These days many speculative fiction films are set in dystopian cities, places ravaged by war, famine or man’s stupidity. “The Giver” goes a different way, setting the action in a utopian society where everyone is equal and no one, except for a young man named Jonas (Brenton Thwaites), questions anything.
Based on Lois Lowry’s young adult novel of the same name, “The Giver” is set in an ascetic world divided into climate-controlled communities. Climate isn’t the only thing that is tightly controlled, however. A strict set of simple rules—like “Use precise language” and “never tell a lie”—keep people in line but to make sure the citizens conform, they’re given a morning injection—the Prozac of the nation.
The docile population lives a colorless existence, where their every move is monitored and all choice has been removed because, as the Chief Elder (Meryl Streep) says, “When people have the right to choose they choose wrong every single time.”
When Jonas is chosen to be the Receiver of Memory, the recipient and keeper of all mankind’s darkest secrets and memories, he begins to realize that the world was not always monochrome, that it was once a colourful place where love—“ a word so antiquated it no longer has meaning”—and pain existed side by side with war, peace and all the other messy stuff that make humans human.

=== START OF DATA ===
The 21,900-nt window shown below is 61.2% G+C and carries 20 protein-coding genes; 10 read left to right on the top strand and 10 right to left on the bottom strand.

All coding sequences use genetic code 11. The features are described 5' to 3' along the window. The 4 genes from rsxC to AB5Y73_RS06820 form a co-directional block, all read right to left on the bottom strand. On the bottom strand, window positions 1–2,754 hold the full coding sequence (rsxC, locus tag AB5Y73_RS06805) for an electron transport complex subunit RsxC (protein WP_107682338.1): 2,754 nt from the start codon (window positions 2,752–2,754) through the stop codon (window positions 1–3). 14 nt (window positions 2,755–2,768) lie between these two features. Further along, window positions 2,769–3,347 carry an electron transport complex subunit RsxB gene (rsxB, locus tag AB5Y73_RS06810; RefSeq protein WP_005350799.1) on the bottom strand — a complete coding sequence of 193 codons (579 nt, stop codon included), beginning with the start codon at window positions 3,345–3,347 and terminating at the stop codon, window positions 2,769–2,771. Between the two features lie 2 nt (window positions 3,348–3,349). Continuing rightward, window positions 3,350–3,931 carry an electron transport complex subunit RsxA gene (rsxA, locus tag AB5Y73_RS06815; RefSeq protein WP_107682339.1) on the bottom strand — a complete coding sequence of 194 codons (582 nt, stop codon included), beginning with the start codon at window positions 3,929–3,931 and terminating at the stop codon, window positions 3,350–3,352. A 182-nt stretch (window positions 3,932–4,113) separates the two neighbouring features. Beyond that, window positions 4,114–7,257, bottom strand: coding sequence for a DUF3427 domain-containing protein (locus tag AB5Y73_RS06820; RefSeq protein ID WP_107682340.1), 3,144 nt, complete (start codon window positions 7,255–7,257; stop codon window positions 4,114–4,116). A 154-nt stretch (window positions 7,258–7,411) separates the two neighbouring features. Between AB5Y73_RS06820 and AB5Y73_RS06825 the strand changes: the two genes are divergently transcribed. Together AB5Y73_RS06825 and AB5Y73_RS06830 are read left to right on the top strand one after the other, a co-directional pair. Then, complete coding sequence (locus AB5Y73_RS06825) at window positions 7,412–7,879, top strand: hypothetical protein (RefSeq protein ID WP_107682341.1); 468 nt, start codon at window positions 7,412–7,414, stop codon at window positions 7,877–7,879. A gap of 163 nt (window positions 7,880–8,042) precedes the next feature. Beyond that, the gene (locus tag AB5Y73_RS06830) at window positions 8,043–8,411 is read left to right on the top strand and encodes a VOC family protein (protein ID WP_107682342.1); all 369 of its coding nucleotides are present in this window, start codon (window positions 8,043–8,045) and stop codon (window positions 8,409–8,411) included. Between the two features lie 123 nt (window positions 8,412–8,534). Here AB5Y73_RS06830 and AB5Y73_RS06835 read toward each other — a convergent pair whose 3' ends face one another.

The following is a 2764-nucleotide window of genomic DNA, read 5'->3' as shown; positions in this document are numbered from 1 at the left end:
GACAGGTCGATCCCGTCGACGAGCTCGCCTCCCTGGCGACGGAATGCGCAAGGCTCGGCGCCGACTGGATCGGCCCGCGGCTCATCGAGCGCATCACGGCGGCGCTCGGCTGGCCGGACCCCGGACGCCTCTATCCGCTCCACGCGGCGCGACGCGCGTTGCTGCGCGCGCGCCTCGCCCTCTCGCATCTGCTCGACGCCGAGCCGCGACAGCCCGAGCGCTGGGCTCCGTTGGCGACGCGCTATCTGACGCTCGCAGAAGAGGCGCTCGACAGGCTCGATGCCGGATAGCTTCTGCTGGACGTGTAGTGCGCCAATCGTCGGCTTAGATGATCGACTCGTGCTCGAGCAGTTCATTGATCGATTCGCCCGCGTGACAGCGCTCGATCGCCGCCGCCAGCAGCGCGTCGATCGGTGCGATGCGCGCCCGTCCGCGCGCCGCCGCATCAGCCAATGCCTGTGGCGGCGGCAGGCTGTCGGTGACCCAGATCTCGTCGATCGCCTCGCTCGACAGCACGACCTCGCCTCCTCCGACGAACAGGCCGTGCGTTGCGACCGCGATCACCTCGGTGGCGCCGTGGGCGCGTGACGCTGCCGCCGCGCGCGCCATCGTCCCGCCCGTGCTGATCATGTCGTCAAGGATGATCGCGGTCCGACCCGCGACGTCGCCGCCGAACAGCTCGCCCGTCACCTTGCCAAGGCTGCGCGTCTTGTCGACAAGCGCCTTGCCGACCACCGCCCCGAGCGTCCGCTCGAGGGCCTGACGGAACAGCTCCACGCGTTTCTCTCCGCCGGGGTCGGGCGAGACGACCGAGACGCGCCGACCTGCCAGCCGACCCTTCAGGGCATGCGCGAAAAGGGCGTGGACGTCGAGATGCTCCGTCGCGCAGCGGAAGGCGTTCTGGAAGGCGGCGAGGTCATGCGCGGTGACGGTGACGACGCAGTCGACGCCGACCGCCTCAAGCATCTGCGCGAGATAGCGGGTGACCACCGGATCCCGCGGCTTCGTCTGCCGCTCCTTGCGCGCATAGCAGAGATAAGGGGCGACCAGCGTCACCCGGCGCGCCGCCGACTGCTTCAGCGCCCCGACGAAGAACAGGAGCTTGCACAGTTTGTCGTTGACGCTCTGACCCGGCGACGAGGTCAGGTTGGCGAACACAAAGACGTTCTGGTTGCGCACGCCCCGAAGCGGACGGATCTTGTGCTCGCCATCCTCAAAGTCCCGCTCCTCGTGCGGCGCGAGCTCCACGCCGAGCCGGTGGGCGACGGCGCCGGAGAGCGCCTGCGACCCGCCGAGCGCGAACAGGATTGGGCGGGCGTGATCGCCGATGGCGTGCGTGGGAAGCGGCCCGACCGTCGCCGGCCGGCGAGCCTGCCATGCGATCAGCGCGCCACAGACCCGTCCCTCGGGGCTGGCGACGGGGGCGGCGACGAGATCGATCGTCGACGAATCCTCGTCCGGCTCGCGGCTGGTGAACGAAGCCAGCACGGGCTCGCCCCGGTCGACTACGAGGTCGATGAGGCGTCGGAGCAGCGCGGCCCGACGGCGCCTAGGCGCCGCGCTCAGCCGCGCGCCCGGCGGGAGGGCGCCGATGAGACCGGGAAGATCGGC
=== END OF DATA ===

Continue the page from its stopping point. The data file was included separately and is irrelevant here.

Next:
“The Giver” is George Orwell Lite, willy-nilly lifting from not only “1984,” but Ray Bradbury’s “Fahrenheit 451” and a host of young adult novels. It’s an unholy combination of dystopian themes and tropes, banged together to create a convincing, if somewhat dull world.
Shot in austere black and white, the highly controlled community is like 1950s America on film, structured, monotone in race and idealized. The conformity on display is chilling, at least the idea of it is. The film is too restrained to show us the detrimental effects of the grinding monotony of living in a place where sameness is valued above all. We’re told that the memories of the past are agonizing, “Sometimes the pain of the memories is too much,” says The Giver (Jeff Bridges)—but the flashbacks to the wild, untamed life that came before the enforced conformity aren’t as revealing as they’re meant to be. Colorful stock footage shots of people dancing, animal cruelty and other slices of life are meant to shine a light on the human condition but are, for the most part, no more provocative than anything we see on the nightly news.
They are jarring, like a screaming barker commercial for Monster Trucks interrupting an episode of “Masterpiece Theatre,” but only because they’re such a break in tone from the rest of the film. These visions may rock Jonas’s world, but they don’t make much of an impression on ours.
Also not making much of an impression is Meryl Streep in a generic villainess role. The cast’s other Oscar winner, Jeff Bridges is in full-on old codger mode, reviving his gruff voice for “True Grit” and bringing some humanity to a movie that should be teeming with it, but isn’t.
The remaining cast, even the leads, Thwaites as the young man who longs for something more in life and Odeya Rush, his love interest who has a harder time imagining a world without bland orthodoxy, aren’t given enough to do to make us root for them. Ditto supporting actors Alexander Skarsgård and Katie Holmes.
“The Giver” is a small movie with big ideas about individual freedoms, memory, traditions and customs. Important themes one and all, but they’re wrapped in a movie that does not do them justice.